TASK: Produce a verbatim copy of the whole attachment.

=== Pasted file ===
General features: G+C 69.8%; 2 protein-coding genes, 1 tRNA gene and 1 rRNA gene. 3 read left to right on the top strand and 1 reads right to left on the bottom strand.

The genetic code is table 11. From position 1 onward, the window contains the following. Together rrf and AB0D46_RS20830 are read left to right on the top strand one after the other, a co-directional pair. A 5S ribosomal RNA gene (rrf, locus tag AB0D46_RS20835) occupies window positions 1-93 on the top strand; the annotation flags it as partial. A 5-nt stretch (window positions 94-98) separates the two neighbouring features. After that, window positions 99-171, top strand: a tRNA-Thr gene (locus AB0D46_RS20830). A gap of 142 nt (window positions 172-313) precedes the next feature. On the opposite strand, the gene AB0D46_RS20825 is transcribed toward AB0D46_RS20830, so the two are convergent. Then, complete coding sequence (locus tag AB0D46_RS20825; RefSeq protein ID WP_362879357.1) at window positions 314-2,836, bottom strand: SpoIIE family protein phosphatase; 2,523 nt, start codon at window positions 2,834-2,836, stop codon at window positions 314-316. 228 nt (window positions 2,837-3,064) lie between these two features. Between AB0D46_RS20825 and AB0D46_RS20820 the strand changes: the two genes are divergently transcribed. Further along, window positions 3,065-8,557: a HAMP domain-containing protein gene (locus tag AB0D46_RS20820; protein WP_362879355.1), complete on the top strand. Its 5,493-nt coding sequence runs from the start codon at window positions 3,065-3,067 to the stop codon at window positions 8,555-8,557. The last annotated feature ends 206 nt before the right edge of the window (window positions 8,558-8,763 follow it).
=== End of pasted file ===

General features: G+C 69.8%; 2 protein-coding genes, 1 tRNA gene and 1 rRNA gene. 3 read left to right on the top strand and 1 reads right to left on the bottom strand.

The genetic code is table 11. From position 1 onward, the window contains the following. Together rrf and AB0D46_RS20830 are read left to right on the top strand one after the other, a co-directional pair. A 5S ribosomal RNA gene (rrf, locus tag AB0D46_RS20835) occupies window positions 1-93 on the top strand; the annotation flags it as partial. A 5-nt stretch (window positions 94-98) separates the two neighbouring features. After that, window positions 99-171, top strand: a tRNA-Thr gene (locus AB0D46_RS20830). A gap of 142 nt (window positions 172-313) precedes the next feature. On the opposite strand, the gene AB0D46_RS20825 is transcribed toward AB0D46_RS20830, so the two are convergent. Then, complete coding sequence (locus tag AB0D46_RS20825; RefSeq protein ID WP_362879357.1) at window positions 314-2,836, bottom strand: SpoIIE family protein phosphatase; 2,523 nt, start codon at window positions 2,834-2,836, stop codon at window positions 314-316. 228 nt (window positions 2,837-3,064) lie between these two features. Between AB0D46_RS20825 and AB0D46_RS20820 the strand changes: the two genes are divergently transcribed. Further along, window positions 3,065-8,557: a HAMP domain-containing protein gene (locus tag AB0D46_RS20820; protein WP_362879355.1), complete on the top strand. Its 5,493-nt coding sequence runs from the start codon at window positions 3,065-3,067 to the stop codon at window positions 8,555-8,557. The last annotated feature ends 206 nt before the right edge of the window (window positions 8,558-8,763 follow it).